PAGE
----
TRENTON, N.J. -- Mitigation means taking action to reduce the risk of loss of life or property from a future hazardous event. There is no way to prevent natural disasters, but there are steps individuals and businesses can take to lessen damage and losses caused by them.
New Jersey has endured severe storms resulting in three major disaster declarations during the previous nine months due as the result of severe flooding in some areas. The U.S. Department of Homeland Security’s Federal Emergency management Agency (FEMA) and the New Jersey Office of Emergency Management (NJOEM) offer information for individuals and homeowners on measures they can take to protect their home and family from such events. As the threat of disasters continues, we recommend that residents take actions to protect the lives of their loved ones, friends, neighbors, and property.
Simple measures taken before a disaster strikes may help residents protect their life and property. FEMA has produced a publication called, Are you Ready? An In depth Guide to Citizen Preparedness. It is offered in both English and Spanish and is FEMA’s most comprehensive source on individual, family and community preparedness. It urges every citizen to make a plan, make a kit and get informed. The book is free of charge by calling 1-800-480-2520 or on FEMA’s web site at www.fema.gov. Below is a sample of some of the actions a person can take to protect themselves and their property:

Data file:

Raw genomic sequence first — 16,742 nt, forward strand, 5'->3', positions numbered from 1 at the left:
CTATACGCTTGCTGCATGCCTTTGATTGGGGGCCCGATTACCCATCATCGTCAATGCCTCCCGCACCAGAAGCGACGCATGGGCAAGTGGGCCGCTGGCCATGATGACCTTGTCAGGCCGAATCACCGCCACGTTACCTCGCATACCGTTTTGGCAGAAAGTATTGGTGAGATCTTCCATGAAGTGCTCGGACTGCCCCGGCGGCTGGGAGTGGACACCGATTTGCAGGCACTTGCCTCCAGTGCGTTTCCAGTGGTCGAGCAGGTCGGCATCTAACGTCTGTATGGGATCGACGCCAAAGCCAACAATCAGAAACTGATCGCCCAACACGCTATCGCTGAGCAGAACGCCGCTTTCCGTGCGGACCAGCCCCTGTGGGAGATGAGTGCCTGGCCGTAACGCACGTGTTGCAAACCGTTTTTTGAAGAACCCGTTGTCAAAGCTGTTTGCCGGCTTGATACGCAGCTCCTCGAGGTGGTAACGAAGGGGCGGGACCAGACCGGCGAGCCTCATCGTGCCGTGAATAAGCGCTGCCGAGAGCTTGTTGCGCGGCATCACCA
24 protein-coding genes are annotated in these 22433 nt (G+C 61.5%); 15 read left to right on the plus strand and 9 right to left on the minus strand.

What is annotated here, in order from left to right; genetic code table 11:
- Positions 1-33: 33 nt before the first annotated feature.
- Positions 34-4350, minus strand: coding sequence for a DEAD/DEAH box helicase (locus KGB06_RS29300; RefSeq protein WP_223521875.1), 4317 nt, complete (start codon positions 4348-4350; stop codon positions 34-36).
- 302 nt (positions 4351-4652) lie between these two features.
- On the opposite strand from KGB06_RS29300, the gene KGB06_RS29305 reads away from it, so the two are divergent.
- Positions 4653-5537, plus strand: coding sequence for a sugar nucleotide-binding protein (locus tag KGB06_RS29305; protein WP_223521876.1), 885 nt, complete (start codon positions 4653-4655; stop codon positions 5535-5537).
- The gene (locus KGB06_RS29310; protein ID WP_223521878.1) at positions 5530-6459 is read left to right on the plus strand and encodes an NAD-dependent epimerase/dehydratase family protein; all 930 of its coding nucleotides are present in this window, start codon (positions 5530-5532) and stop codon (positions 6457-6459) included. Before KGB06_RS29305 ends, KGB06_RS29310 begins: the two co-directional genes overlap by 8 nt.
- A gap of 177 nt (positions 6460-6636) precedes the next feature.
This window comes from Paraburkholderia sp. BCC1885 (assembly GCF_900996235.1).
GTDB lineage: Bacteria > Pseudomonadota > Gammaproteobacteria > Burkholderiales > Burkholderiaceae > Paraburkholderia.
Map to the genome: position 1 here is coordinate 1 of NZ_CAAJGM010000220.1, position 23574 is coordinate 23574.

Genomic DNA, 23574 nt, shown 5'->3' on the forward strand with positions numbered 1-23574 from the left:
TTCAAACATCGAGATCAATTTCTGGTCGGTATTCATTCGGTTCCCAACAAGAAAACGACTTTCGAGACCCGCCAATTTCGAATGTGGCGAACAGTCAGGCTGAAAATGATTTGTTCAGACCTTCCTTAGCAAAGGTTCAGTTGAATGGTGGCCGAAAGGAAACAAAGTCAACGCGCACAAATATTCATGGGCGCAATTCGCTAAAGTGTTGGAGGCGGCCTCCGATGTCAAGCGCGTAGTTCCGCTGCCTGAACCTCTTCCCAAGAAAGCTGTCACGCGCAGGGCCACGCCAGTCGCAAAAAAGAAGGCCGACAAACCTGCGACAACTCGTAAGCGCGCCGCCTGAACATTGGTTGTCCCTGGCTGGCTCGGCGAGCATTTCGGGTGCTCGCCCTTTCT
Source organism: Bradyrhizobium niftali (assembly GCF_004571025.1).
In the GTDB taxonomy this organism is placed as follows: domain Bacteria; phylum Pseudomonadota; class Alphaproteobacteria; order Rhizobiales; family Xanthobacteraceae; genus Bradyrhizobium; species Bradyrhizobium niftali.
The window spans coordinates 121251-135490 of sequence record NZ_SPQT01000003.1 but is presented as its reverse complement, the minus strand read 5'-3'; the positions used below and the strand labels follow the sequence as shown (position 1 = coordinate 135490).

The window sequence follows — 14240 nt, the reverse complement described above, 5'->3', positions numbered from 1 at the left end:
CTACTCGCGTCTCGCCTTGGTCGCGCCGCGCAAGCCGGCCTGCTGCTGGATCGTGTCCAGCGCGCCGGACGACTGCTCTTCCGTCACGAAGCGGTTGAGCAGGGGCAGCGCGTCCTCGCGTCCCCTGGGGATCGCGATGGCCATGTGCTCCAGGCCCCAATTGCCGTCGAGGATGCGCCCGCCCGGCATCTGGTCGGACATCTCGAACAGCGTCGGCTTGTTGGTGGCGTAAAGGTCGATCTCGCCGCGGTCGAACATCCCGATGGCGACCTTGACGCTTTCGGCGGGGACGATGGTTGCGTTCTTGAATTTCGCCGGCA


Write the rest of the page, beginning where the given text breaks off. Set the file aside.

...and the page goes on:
- Develop and rehearse a family disaster plan—what to do if you are forced to leave home.
- Include a communications plan—how to contact each other if you become separated.
- When severe weather threatens, turn on your radio to a local station to stay informed of imminent danger.
- Put together emergency supplies, one set for your house and one for you car. Emergency kits should include food, water, a first aid kit, flashlights, a radio, and plenty of batteries. The kit in you car should also have flares and jumper cables.
- Know how to turn off your utilities, and keep the necessary tools at hand. Make sure other members of your family know how to do this also. If you turned off your gas, do not turn it back on yourself. Call the gas company.
- Make copies of vital documents, such as wills, birth certificates, financial records, insurance policies and credit card numbers. Keep the originals in a safe deposit box.
- Make a detailed inventory of your personal belongings, home or an apartment, garage and surrounding property, with photographs or videotape. Store it in a save place.
When living in an area subject to flooding, the following steps can be taken to help protect a home from the next flood:
- Elevate the furnace, water heater and electrical panels in the home.
- Install “check valves” in sewer traps to prevent flood water from backing up into the home.
- Purchase flood insurance to protect your financial future. Typical homeowners insurance doesn’t cover flooding losses.
- Construct protection barriers to stop floodwater from entering the home.
- Find out where your community stores and distributes sandbags and how to use them.
- Develop a flood response plan based on your flood protection level, local warning procedures, and the amount of warning time you will have to respond before the flood comes.
- Be prepared to care for your animals in the event of an evacuation.
- Know and rehearse your evacuation route.